I enjoyed last night’s performance because the brilliance of Sondheim and James Lapine, who wrote the book, shines through.  I especially enjoyed the performances of CInderella, the Baker’s Wife, and Little Red Ridinghood and the singing voices of the two Princes.  Some of the other performers were occasionally flummoxed by Sondheim’s complex melodies, although those in the audience who have not heard the music over and over might not have realized it.

My major disappointments were with the technical aspects.  The lighting was often too dark – and, yes, I get the whole being-in-the-woods thing, but it would have been better to use dappled lighting to give the illusion of moonlight through trees, rather than just not having enough light to see the actors.  There was also a gaping hole in the back wall of the set, which was only used in one scene in the second act.  It was very distracting to look at it for two and half hours when it was so little used.  The stage could also have used some pitch, as quite a few songs took place sitting on the stage; alternatively, the actors could have been placed more upstage to make them more visible to those in the back rows.  (The seating is cabaret style, so there aren’t many rows, but each row is deep.)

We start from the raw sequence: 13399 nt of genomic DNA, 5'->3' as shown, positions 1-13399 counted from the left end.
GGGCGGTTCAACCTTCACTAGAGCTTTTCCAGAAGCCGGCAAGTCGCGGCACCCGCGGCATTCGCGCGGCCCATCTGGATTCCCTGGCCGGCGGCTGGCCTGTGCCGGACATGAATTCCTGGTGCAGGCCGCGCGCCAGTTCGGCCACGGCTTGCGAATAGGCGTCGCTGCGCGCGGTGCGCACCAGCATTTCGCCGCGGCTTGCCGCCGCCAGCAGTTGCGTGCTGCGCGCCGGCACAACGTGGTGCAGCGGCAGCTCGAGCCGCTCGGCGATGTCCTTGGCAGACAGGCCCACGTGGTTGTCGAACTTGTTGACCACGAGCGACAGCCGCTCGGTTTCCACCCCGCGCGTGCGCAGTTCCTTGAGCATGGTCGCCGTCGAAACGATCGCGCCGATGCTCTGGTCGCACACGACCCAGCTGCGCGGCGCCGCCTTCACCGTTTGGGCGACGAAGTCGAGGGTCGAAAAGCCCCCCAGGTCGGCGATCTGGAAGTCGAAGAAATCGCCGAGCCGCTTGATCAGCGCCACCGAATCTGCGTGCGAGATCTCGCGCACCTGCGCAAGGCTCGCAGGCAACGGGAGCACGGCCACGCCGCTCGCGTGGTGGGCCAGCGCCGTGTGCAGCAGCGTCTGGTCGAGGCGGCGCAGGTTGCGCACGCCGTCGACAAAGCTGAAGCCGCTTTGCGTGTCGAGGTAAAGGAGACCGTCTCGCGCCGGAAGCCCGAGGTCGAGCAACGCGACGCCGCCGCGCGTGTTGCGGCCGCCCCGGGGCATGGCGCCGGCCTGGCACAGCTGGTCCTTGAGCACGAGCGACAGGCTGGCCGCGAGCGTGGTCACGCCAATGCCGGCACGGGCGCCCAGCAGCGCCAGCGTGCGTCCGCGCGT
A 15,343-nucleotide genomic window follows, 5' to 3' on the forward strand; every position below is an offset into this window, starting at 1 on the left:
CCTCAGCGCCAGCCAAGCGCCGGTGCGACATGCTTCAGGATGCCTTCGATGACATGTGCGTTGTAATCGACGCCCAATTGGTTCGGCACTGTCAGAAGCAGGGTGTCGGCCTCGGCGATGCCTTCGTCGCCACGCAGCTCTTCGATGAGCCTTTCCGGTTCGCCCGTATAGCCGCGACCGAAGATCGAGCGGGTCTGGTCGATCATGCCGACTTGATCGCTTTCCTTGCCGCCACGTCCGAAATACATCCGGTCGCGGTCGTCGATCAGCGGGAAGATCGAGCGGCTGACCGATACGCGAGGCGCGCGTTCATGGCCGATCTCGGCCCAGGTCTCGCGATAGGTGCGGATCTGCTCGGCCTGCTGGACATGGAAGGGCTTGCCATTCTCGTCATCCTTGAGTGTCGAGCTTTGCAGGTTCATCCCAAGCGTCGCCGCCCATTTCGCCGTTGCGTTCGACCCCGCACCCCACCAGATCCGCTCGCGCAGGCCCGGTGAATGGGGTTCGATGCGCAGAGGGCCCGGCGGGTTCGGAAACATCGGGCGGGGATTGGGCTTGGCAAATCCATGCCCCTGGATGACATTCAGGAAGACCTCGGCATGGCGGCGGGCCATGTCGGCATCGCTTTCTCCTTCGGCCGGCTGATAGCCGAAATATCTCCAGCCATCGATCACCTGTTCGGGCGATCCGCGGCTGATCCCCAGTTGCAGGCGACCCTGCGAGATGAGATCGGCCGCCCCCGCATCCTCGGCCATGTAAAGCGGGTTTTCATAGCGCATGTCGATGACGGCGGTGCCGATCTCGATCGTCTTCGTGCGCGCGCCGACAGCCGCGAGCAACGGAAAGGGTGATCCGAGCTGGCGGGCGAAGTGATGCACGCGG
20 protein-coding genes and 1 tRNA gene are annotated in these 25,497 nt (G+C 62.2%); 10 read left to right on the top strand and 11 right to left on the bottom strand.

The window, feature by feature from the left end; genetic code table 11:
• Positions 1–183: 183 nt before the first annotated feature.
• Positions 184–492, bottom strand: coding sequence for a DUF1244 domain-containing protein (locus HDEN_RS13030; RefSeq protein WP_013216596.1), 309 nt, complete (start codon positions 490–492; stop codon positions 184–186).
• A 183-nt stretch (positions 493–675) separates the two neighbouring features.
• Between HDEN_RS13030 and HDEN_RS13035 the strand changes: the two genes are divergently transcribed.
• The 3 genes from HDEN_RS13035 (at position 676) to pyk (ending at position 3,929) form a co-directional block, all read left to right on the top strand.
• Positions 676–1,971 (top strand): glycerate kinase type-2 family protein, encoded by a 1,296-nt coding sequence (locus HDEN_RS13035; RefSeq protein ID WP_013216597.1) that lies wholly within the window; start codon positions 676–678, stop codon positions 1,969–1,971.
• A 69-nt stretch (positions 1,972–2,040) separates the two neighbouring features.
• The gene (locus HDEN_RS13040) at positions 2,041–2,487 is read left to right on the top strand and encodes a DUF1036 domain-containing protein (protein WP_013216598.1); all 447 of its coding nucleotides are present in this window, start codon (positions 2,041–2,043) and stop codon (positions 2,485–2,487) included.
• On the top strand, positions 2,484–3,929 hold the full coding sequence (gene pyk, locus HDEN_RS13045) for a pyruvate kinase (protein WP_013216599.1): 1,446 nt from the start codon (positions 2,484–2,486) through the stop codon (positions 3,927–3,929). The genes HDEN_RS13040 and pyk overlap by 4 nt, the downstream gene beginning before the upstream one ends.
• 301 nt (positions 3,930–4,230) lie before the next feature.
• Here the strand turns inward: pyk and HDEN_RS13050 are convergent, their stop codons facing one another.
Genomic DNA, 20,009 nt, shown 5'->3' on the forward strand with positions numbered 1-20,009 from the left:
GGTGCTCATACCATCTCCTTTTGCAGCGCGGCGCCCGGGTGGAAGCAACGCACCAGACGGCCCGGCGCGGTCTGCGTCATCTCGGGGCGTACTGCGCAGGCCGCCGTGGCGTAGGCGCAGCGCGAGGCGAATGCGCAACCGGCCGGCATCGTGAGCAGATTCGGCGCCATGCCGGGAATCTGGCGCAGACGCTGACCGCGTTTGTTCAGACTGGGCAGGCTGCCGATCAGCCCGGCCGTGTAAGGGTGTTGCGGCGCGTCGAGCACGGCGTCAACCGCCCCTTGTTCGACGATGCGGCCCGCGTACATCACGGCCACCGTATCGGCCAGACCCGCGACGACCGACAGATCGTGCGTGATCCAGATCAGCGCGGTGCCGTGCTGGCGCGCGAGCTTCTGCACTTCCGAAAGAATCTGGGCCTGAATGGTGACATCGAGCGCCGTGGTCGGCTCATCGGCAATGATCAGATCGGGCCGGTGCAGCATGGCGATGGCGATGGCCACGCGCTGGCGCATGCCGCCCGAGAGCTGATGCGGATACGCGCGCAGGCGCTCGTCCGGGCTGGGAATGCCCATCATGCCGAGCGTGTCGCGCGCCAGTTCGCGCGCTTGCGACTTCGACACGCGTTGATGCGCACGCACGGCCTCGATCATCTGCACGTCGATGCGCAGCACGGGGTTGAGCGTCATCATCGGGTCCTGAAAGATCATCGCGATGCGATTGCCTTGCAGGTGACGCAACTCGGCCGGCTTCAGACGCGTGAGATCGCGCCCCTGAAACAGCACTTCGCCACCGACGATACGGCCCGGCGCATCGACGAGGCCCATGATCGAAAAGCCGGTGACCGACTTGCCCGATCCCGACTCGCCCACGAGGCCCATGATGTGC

I was also disappointed with the costuming.  Many of the costumes were too drab.  A number of them were ill-fitting, especially too tight.

The theater company is in the midst of a change in leadership.  I wonder if some of the technical problems are the loss of a long-time team experienced with this theater, which was once a storehouse for apples.  It is a tricky space in which to work and the new team may be groping a bit as they adjust to its idiosyncracies.

One of the surprises last night was of a more personal nature.  I found that the second act’s deaths of a number of mothers of varying ages hit me hard.  As I have said, I know the play well, so I knew what was coming, but I found myself tearing up as the losses mounted.  Sitting beside my mother, who had a heart attack on July 31st, missing my mother-in-law who is suffering from osteoporosis, having spoken earlier this week with a friend who recently lost her mother, and anticipating the upcoming birthday of a friend who died much too young nine years ago, my heart was aching more than usual in reacting to the losses in the play.

The loss of a mother – at whatever age – represents its own brand of pain and even fictional losses on stage can echo or foreshadow that pain in our own lives.